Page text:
If you were logged in and working on this process, you would log your work on this page.
Scheduled: 6 Each May 29, 2018
Manufacturing / Assembly
Order: Work order 5 for Wind generator for Idea Lab , provider: whirlwind , receiver: IdeaLab , due: 2018-05-30
Drill through one of the middle holes in the half sheet's back most row, making sure to keep the drill reasonably straight, and attach with a rivet and washer, so that the washer is on the inside of the vane. This bit is much easier with a second pair of hands. Try to keep the washer fairly flat on the metal.
Repeat for the other three holes.
Drill, rivet and washer the remaining row. The half sheet should be tight across the strut. You should notice that the vane is now a lot stronger and more rigid.
Fold up the overlap on both formers to 90 degrees.
Drill through all the holes on the former which will be attached to the bike wheel. If you're making a three vane version this will be the bottom former. If you're making a six vane then three of the vanes will attach to the wheel at their bottom, and three at their top. The vanes are otherwise identical.
Drill into a small block of wood or rolled up tube of aluminium offcut so that the metal doesn't get pushed in and so that you don't risk drilling your hand.
Rivet each of the holes except for the ones marked:
as these will be bolted to the wheel rim.
It's very easy on some of the holes to just push the inner layer of metal away with both the drill and rivet, so check that each is properly holed and attached. If any aren't you may need to drill out and replace the rivet.
Drill the holes in the opposite former, the one which doesn't attach to the wheel, and rivet all except the center one.
Take your bike wheel. Drill three 4mm holes evenly spaced around the rim. Your wheel should have 36 spokes, so drill a hole every 12 spokes. The hole should be fairly close to the rim edge.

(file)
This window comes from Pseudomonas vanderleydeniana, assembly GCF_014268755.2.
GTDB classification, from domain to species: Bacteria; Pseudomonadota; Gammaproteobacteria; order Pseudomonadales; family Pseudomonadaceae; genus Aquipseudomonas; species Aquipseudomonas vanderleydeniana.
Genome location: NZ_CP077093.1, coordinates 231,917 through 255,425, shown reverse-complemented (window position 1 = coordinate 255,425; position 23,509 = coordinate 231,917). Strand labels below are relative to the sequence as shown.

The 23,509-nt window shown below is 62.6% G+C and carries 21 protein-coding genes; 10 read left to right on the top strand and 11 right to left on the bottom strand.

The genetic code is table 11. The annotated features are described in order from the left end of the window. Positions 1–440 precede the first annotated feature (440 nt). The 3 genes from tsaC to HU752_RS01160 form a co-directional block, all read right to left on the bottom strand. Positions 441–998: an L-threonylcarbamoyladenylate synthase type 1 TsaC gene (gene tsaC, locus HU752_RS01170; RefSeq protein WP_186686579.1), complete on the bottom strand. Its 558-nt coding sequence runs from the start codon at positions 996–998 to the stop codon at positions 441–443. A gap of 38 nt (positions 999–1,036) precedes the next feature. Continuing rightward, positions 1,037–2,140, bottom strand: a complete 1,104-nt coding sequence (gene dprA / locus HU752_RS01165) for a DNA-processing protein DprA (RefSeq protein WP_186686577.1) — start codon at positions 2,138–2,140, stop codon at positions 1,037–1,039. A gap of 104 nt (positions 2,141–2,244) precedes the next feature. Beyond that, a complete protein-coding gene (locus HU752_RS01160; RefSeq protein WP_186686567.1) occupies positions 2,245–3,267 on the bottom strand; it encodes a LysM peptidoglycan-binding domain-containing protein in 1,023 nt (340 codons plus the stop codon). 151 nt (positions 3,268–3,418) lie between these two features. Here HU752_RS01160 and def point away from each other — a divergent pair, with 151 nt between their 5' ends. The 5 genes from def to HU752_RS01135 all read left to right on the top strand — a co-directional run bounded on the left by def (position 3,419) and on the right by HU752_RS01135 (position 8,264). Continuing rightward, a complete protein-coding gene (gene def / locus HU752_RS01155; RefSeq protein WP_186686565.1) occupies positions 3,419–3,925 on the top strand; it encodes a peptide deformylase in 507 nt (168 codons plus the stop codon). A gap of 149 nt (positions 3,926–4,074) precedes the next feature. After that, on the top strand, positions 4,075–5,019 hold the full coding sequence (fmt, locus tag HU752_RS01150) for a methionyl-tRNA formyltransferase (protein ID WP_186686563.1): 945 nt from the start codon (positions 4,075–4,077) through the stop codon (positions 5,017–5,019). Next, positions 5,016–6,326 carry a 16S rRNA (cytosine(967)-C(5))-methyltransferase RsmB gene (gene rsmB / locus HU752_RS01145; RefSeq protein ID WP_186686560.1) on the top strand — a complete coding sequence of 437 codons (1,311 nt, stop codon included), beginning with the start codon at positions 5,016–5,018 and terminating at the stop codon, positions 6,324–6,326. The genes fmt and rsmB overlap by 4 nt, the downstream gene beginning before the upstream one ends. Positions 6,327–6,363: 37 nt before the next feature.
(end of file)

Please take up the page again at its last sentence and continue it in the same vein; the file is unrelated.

Poke an M4 bolt up through one of the holes in the wheel and through the back most unriveted hole in the bottom former of a vane.
Place a large washer and a nyloc on the bolt. Make sure the bolt is against the bike spoke you put inside the former's folded edge, and the washer is over it. This is so the bolt, and therefore the whole vane cant rip either sideways or upwards off the wheel.
Don't fully tighten the nyloc yet.
Align the vane so that the other unriveted hole sits near the edge of the wheel rim and mark with a pen through the hole, and also the unriveted hole in the middle of the former.
Rotate the vane away so that you can drill the two marks.
Move the vane back and lock down with two bolts, large washers, and nylocs. Fully tighten all three. This is where the 7mm socket / nut driver comes in handy, as tightening these by hand is a bit of work. You'll also want to use hex head bolts as they'll hopefully lock in against the wheel rim and not turn when you're tightening them. If they do just grab the head with a pair of pliers or a 7mm spanner. Trying to get a screwdriver on these if you use Phillips head bolts or similar is a bit of a nightmare at best, and kind of impossible if you're making a six vane turbine.